Activa Sports Therapy Blog

Explain Pain. Research advances!

Explain Pain. Research advances!

People in pain are treated by our physiotherapists on a daily basis. For the everyday person, pain is something we have all felt at some point in our lives, and is an extremely complex phenomenon that impacts people in various ways.

Perhaps it is something that comes and goes in your life and is only temporary, or maybe it’s something that hangs around and won’t go away. Maybe it is something that prevents you from doing many of the things you use to enjoy? When pain persists for longer than three months, it falls into the category of chronic pain.

Thankfully there have been some amazing advances in understanding how it works, why we feel pain and why it may persist. Some of the keys points that have emerged from modern research is that pain is not a signal or sensation that is sent from the body to our brain, on the contrary – it is sent to our body from the brain as a means of protecting the body.

Are you saying it’s all in my head?
The answer in a word is NO! The experience of pain is felt in your body; however is being driven from our brain. At the end of the day, the brain is the boss, the CEO, or Prime Minister, whichever way you want to put it – the brain controls our experience of pain.

How does that work?
It begins with the nerves in the periphery of our body being triggered by a threatening stimulus (think of the time you stubbed your toe on the bed post). These nerves in the periphery of the body are called nociceptors which send the danger signal up to the brain. Once the brain receives the danger signal, it then interprets the information from the danger signal.  If the brain concludes that the threat of this danger signal is legitimate, it will respond by sending pain to the body as a means of protecting ourselves.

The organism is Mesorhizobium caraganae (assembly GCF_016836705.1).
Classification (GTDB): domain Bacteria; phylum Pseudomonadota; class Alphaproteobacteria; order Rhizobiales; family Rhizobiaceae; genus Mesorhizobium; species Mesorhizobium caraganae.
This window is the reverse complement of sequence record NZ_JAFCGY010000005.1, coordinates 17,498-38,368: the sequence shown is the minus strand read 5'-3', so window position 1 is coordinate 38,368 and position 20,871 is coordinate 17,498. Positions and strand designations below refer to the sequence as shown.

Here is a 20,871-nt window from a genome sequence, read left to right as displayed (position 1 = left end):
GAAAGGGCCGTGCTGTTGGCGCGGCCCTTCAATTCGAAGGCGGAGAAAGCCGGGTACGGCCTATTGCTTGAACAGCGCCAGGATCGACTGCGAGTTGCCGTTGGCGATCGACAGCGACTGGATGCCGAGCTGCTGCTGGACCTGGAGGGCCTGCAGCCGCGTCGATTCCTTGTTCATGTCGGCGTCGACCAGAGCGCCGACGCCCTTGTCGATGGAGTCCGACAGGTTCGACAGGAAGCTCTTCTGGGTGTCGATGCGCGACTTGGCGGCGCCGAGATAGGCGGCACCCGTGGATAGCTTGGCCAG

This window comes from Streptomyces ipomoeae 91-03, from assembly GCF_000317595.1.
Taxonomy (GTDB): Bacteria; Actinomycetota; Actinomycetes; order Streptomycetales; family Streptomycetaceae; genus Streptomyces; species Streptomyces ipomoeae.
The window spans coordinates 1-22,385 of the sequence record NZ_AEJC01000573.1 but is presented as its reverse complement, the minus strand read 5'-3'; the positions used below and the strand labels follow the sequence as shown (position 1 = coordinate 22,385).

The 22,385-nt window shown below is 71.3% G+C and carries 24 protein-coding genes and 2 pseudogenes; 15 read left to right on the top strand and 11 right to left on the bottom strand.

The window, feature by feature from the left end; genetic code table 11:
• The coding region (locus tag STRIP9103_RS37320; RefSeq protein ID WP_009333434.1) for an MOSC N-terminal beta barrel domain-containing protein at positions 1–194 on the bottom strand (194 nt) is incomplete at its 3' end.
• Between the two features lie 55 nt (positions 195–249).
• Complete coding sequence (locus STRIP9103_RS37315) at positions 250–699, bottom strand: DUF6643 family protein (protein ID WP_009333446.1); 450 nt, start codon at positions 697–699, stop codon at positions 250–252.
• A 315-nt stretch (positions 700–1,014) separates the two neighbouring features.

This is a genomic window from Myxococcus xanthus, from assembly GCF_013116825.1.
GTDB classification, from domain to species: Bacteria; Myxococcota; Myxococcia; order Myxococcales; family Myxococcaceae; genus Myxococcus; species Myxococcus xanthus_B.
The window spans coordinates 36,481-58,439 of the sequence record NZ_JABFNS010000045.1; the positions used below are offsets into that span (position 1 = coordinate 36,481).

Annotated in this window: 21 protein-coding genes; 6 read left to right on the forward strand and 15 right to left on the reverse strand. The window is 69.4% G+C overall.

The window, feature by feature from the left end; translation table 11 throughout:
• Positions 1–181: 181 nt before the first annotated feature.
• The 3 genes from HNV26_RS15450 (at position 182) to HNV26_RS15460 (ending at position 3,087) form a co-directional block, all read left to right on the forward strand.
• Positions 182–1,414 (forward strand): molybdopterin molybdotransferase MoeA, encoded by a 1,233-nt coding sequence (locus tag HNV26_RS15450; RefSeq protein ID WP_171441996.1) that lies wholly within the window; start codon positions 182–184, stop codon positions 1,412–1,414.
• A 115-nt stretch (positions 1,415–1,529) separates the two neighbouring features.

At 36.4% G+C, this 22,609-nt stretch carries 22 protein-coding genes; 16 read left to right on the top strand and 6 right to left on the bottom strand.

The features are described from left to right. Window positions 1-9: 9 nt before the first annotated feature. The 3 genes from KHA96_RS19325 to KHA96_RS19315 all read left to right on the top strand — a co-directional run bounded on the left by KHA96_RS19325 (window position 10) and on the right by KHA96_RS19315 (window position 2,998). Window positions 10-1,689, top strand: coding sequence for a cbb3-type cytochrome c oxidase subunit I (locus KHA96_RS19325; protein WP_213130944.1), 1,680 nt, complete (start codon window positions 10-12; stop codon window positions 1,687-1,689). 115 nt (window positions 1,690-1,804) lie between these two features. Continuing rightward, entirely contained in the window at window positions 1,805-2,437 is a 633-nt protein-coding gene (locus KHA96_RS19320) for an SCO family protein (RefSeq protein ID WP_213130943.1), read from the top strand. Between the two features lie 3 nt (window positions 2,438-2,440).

Why does pain hang around for so long?
Like anything, the more we do it, the better we get at it. Therefore if these danger signals in our body are continuously sending these messages up to the brain, then they are going to get trigger-happy and send these danger messages up to the brain for very minor things. Think of it as a car alarm. We would hope that our car alarm goes off before the burglar has completely broken into our car to steal it, just like our brain will often send pain to our body before we do any serious damage. However when it falls into the chronic pain category, it is like the car alarm starting to go off all the time for minor or unnecessary things like when someone walks past our car, or it goes off in the middle of the night for some reason you may not even know (seriously, how annoying does that sound!?). So when this occurs, we have a problem in the nervous system rather than in our body’s tissue such as our muscles, tendons, ligaments and joints.

So, where to from here?
Whilst it may only be a small step, it is an important one to know that the experience of pain is a result of the brain trying to protect our body and is not always an indicator of damage to our bodies. Over time when pain persists our brain can be over protective, just like that over reactive car alarm that keeps going off but doesn’t mean that there is a burglar trying to break in! Knowing this small but very important information is part of the educational therapy. However it is just the beginning of the journey!

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